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J Oral Pathol Med. 2019 May;48(5):358-364. doi: 10.1111/jop.12845. Epub 2019 Mar 27.

Effect of sodium lauryl sulfate on recurrent aphthous stomatitis: A systematic review.

Author information

1
Faculty of Dentistry, Division of Oral Health and Society, McGill University, Montreal, Quebec, Canada.
2
Johns Hopkins Bloomberg School of Public Health, Baltimore, Maryland.
3
Department of Oral and Maxillofacial Pathology/Biology, Lagos University Teaching Hospital, Lagos, Nigeria.

Abstract

The present systematic review sought to evaluate the effects of Sodium Lauryl Sulfate (SLS)-free compared to SLS-containing dentifrices on (Recurrent) aphthous stomatitis (RAS) in patients with this condition. Cochrane, Medline (PubMed) and Embase databases, and some trial registries were searched through December 2017. There was no language, nor publication year restrictions. We included double-blinded randomized controlled trials that compared the effects of dentifrices with and without SLS on RAS in humans. Data extraction was compliant with PRISMA guidelines and the Cochrane Handbook for Systematic Reviews of Interventions. PROSPERO 2018:CRD42018086001. Four trials were included in this review (all crossover studies; n = 124 participants) and two contributed to the main meta-analysis based on the random-effect model. SLS-free dentifrice, when compared to SLS-containing statistically significantly, reduced the number of ulcers, duration of ulcer, number of episodes, and ulcer pain. Sensitivity analysis of the four studies as parallel-group trials shows a consistent direction of effect in favor of SLS-free dentifrice usage. In conclusion, the qualitative and quantitative synthesis of the eligible trials for this review showed that use of SLS-free consistently reduced all four parameters of ulcers measured. The available evidence suggests that patients with RAS may benefit from using SLS-free dentifrices for their daily oral care. However, future well-designed trials are still required to strengthen the current body of evidence.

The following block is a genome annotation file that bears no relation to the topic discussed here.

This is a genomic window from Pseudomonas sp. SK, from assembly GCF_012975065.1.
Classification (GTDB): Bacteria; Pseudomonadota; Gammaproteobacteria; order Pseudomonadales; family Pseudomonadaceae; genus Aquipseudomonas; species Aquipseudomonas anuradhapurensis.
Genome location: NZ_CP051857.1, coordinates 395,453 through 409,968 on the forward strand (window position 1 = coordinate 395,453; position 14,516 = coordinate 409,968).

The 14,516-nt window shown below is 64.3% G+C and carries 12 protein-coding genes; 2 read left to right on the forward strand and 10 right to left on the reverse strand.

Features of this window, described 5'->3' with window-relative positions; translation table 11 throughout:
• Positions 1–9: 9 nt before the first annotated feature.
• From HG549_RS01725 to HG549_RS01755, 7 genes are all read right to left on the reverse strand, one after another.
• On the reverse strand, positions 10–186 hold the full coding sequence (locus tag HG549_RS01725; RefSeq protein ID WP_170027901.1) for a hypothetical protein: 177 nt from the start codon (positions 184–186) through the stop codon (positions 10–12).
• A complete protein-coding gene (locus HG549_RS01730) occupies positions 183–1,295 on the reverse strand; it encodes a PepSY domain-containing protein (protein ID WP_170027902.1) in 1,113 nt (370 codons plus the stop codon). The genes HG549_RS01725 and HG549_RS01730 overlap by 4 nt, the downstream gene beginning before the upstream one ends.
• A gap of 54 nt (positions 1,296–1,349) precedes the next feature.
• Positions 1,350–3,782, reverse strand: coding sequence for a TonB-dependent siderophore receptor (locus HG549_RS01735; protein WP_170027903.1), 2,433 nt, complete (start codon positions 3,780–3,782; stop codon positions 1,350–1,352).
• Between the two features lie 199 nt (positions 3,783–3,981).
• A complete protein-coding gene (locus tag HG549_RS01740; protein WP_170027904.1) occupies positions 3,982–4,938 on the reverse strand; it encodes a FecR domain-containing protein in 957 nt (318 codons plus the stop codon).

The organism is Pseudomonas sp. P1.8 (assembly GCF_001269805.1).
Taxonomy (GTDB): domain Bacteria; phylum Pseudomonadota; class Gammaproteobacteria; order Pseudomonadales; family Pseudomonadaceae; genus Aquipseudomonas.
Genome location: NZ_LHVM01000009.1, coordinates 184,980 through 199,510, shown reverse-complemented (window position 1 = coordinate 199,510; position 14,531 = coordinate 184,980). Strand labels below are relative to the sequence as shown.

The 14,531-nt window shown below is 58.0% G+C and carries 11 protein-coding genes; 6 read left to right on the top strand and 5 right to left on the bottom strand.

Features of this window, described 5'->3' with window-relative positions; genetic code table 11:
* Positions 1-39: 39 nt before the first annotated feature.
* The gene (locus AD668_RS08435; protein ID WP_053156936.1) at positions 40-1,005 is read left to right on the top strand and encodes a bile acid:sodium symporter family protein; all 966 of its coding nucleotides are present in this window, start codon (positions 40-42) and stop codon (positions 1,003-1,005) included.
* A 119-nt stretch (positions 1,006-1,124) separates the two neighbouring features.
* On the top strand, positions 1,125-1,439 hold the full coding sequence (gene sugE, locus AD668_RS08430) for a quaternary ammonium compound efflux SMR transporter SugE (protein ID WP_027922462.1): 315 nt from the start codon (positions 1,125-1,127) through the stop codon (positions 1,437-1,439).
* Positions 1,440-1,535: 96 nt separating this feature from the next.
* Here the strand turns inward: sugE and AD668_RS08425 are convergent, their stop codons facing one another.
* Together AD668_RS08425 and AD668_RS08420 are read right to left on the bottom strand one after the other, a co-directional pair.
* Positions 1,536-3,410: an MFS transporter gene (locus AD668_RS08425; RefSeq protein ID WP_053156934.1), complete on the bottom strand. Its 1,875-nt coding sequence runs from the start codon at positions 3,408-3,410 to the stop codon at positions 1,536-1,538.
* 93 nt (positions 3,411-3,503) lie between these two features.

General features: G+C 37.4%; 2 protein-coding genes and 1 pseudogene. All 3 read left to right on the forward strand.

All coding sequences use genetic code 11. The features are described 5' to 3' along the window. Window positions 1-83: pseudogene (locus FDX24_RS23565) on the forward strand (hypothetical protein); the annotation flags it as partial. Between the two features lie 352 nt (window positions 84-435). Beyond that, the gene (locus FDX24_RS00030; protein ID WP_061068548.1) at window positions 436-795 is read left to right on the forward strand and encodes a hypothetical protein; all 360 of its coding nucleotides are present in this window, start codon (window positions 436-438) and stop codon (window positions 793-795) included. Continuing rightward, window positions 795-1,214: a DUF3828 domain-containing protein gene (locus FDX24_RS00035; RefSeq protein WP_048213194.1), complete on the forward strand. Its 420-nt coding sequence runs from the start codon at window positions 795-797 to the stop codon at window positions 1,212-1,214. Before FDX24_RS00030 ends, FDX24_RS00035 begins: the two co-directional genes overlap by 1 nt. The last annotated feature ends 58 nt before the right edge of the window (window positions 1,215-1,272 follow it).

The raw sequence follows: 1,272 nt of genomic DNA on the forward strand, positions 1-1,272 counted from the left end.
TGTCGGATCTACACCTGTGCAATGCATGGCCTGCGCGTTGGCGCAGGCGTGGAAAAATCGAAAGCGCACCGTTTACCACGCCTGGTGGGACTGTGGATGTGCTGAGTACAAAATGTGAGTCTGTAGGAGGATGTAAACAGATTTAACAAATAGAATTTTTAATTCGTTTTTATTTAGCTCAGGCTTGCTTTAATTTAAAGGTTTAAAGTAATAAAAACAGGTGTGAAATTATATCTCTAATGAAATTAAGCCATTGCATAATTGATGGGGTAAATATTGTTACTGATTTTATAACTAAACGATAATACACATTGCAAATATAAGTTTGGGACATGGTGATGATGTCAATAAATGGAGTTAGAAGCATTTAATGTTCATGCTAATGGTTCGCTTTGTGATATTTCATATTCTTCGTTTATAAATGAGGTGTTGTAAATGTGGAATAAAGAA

KEYWORDS:

canker sore; dentifrice; detergents; sodium dodecyl sulfate; sutton disease 2; toothpastes

PMID:
30839136
DOI:
10.1111/jop.12845

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